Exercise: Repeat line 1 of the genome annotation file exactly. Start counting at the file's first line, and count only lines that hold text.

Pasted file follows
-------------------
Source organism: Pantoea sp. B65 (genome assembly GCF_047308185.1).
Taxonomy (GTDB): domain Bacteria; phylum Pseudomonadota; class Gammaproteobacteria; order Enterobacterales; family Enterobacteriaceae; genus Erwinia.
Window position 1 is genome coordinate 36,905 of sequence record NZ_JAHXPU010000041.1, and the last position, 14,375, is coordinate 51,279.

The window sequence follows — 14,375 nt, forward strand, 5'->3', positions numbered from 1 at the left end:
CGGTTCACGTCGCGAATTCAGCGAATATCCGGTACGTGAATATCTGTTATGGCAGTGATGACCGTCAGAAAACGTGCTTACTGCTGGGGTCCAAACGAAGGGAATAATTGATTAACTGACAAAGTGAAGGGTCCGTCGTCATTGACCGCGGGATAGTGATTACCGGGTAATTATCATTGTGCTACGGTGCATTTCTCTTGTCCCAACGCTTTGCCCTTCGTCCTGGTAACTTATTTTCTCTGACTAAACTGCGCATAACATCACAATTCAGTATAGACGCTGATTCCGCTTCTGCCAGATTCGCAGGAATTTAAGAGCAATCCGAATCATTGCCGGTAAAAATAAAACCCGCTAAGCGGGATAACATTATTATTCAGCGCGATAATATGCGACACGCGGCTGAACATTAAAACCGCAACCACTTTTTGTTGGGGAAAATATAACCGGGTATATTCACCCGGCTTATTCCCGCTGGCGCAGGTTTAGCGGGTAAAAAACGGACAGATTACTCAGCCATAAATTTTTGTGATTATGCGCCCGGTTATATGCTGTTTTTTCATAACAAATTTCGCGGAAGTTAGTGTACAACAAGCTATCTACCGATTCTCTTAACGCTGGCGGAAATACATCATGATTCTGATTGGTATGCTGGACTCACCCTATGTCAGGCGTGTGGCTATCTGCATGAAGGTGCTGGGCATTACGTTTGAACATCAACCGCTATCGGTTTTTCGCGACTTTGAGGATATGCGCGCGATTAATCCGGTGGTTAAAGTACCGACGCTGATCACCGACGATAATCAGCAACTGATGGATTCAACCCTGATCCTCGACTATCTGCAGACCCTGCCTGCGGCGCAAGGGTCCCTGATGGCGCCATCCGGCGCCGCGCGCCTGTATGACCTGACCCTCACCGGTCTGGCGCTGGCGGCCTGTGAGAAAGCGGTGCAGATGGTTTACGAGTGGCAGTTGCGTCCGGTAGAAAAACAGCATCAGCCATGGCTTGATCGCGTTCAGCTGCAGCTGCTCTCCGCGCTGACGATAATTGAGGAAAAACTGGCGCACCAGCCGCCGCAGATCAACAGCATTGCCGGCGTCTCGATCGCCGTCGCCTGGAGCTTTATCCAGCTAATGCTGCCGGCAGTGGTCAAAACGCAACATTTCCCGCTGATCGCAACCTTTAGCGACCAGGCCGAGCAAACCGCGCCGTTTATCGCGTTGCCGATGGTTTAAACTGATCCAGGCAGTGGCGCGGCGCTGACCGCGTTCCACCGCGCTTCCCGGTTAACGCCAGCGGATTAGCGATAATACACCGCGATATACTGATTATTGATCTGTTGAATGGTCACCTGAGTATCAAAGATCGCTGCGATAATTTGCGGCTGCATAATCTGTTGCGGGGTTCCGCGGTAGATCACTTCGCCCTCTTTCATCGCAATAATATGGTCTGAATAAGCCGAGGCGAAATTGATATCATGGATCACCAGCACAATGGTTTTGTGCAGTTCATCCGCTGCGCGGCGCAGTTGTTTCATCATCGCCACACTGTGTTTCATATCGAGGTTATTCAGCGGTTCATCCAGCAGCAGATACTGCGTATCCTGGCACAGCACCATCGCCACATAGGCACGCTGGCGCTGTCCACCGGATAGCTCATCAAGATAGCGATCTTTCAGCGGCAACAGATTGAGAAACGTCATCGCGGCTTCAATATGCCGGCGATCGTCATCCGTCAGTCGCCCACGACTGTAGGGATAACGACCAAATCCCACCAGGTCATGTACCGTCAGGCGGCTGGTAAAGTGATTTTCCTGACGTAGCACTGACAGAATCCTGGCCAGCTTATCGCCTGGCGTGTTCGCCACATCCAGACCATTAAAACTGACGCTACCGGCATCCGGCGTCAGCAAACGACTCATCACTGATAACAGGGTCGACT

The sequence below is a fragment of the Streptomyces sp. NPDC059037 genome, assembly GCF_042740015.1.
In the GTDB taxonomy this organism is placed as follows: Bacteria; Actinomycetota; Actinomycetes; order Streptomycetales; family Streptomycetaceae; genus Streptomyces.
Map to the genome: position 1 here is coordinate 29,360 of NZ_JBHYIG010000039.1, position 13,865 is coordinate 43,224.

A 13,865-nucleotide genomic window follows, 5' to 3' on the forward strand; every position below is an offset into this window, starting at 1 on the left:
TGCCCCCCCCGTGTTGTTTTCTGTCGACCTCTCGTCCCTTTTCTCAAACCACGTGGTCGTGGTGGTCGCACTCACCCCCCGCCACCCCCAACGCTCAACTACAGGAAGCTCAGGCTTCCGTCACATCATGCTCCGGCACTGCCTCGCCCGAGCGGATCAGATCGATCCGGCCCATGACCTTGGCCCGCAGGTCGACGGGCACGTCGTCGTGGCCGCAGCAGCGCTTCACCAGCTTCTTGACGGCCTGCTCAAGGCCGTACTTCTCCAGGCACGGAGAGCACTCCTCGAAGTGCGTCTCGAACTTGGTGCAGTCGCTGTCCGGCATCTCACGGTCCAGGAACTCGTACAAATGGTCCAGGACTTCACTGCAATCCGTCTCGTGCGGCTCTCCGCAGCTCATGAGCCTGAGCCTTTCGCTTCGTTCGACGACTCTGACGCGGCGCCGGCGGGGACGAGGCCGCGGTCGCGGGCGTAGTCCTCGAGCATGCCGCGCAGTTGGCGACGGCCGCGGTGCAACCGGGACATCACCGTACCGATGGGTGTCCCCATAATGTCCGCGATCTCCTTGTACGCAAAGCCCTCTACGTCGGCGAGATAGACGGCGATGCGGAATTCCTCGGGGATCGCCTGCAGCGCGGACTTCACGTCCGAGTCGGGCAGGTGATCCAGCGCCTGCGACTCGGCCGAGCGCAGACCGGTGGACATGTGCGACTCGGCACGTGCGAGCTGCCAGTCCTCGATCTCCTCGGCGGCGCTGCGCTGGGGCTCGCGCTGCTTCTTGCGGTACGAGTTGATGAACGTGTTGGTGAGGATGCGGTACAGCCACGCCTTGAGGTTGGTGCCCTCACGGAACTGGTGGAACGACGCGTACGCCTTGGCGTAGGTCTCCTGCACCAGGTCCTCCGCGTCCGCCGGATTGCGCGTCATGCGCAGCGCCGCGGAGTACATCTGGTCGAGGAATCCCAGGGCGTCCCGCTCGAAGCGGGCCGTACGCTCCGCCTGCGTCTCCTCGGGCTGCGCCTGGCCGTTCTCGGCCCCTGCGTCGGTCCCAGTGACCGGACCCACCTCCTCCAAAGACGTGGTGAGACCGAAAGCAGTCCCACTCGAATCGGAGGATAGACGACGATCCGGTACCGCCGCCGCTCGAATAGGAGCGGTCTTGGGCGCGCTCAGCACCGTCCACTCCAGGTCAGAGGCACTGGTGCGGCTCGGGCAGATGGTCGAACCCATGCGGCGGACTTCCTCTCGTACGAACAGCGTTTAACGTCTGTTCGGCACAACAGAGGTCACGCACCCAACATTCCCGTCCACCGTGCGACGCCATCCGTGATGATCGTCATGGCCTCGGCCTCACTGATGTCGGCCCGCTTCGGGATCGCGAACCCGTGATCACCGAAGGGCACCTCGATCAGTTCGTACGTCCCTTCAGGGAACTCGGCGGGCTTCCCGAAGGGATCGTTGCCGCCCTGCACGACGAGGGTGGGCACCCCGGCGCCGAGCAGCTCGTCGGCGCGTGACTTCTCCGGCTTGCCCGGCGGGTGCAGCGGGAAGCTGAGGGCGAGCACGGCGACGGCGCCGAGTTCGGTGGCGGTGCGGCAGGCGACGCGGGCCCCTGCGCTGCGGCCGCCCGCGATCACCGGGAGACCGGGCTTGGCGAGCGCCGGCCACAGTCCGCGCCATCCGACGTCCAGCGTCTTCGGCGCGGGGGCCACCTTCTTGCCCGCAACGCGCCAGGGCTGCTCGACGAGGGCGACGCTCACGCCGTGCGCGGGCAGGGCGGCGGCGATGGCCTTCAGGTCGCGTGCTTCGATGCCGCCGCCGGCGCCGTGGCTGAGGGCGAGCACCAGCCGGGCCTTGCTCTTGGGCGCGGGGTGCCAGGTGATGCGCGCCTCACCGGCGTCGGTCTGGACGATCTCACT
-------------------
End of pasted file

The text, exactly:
Source organism: Pantoea sp. B65 (genome assembly GCF_047308185.1).